In order to minimize impacts to the community, the major part of the work will take place inside the sewer tunnel.

The contractor will access the pipeline from three different locations ñ at the Gas Company site located off Falmouth Avenue, on Los Angeles World Airport property on Vista del Mar south of Waterview Avenue, and on a portion of Playa Vista property located at Kentwood Court and Arizona Circle.

Construction will cost approximately $61 million. The project is being paid for by sewer service charges that have been collected over the past several years. Work is scheduled to be completed by spring 2007.

The city is undergoing rehabilitation of its major sewer lines, many of which were built 50 to 100 years ago, and are challenged by age, insufficient capacity, and corrosion due to pollutants in the wastewater in the sewer system.

ELKS HONOR OFFICERS —The Westchester Elks recently hosted 100 officers from the California Highway Patrol (CHP), Los Angeles County Sheriff’s Department Marina Station, El Segundo Police Department, Inglewood Police Department, Los Angeles Police Department (LAPD) Pacific Division and LAPD West Traffic for dinner.

Representatives from each department were nominated by their department and honored with a plaque and scroll from the Elks presented by Stan Clark, exalted ruler; and Melvin Tabilas, field representative to State Senator Debra Bowen.

District deputy grand exalted ruler Bill Wittenberg and state vice president James Rocha were also on hand to relay their commendations to all officers.

CHP Captain Calvin Aubry nominated Officer Giovanni Trejo for his superior work as an auto theft investigator, which resulted in numerous arrests, the recovery of approximately 20 stolen vehicles, and the seizure of hundreds of thousands of dollars in asset forfeiture.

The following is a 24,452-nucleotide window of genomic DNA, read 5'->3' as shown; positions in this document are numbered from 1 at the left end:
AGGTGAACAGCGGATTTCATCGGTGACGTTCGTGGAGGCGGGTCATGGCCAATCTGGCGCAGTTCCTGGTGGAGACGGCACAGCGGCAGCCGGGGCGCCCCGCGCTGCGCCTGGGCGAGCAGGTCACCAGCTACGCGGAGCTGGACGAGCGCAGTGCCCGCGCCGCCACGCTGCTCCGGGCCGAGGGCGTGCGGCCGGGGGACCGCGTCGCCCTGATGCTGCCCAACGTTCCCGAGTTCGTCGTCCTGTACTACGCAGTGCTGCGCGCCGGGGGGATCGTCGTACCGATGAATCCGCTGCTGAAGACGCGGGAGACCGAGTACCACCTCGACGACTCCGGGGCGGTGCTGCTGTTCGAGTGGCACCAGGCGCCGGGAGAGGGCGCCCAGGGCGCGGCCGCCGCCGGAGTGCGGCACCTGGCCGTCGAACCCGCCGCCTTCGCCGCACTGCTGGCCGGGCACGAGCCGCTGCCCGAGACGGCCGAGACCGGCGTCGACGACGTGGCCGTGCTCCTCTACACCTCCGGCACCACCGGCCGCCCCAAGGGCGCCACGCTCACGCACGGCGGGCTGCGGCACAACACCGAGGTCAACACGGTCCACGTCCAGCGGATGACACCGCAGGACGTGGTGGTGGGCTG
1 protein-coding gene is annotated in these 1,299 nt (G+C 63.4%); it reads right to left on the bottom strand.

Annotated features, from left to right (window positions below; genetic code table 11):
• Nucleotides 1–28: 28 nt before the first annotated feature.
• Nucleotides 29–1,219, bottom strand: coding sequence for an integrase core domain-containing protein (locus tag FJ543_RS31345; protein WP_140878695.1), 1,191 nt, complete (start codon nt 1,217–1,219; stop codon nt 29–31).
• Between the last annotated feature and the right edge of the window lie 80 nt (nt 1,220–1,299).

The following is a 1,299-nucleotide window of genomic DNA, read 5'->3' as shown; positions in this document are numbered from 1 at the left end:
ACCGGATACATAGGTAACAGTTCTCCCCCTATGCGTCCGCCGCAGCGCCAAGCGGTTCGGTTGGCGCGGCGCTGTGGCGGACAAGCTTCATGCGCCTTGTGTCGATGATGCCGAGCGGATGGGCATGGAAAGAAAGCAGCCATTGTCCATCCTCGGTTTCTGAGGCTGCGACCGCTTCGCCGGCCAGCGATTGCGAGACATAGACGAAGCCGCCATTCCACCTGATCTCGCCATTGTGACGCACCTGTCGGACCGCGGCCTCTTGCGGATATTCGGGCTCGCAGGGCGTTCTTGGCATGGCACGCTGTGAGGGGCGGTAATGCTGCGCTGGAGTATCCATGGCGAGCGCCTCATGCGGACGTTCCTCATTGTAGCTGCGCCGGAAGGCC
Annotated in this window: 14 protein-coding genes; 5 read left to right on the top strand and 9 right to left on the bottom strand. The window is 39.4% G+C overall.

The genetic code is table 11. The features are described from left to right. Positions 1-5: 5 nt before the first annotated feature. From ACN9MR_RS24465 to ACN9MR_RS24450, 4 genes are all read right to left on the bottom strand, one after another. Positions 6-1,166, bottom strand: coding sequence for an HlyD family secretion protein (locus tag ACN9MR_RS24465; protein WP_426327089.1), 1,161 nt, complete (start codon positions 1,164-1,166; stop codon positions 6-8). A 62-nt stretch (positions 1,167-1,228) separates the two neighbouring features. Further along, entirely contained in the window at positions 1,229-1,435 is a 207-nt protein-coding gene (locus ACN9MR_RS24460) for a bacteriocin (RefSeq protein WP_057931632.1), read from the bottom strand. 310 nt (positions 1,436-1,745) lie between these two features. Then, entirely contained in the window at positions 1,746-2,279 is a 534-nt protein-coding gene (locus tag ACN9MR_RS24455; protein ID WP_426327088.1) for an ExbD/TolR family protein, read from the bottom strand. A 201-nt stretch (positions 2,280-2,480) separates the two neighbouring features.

LAPD Pacific Division Captain John Incontro nominated Detectives John Hong and Timothy Jones for their excellent record in solving auto theft, burglary theft from vehicles and other felony cases. Incontro also nominated Sergeant-II Michael Carodine for his distinguished career of 20 years with LAPD. Reserve coordinator Michelle Eskridge nominated Reserve Officer David Gelbmann for arresting two suspects who later pled guilty for burglary.

Captain James Bower of the LAPD LAX (Los Angeles International Airport) Detail nominated Officer Mary Becerra for coordinating a system of assigning LAPD Officers to work overtime at LAX to monitor the passenger screening process. This involved 1,500 to 2,500 shifts per month.

West Traffic Division Captain David Bacca nominated Officer Dan Gregg, who has introduced many innovative ideas for utilizing reserves in West Traffic.

Sheriff’s Department Marina Station Captain Samuel Dacus nominated Detective Jay Yelick for investigating and obtaining evidence that led to felony charges being filed against two suspects for numerous boat thefts and burglaries.

From among those nominees, Elks exalted ruler Stan Clark presented the perpetual Officer of the Year plaque to Officer Mary Becerra.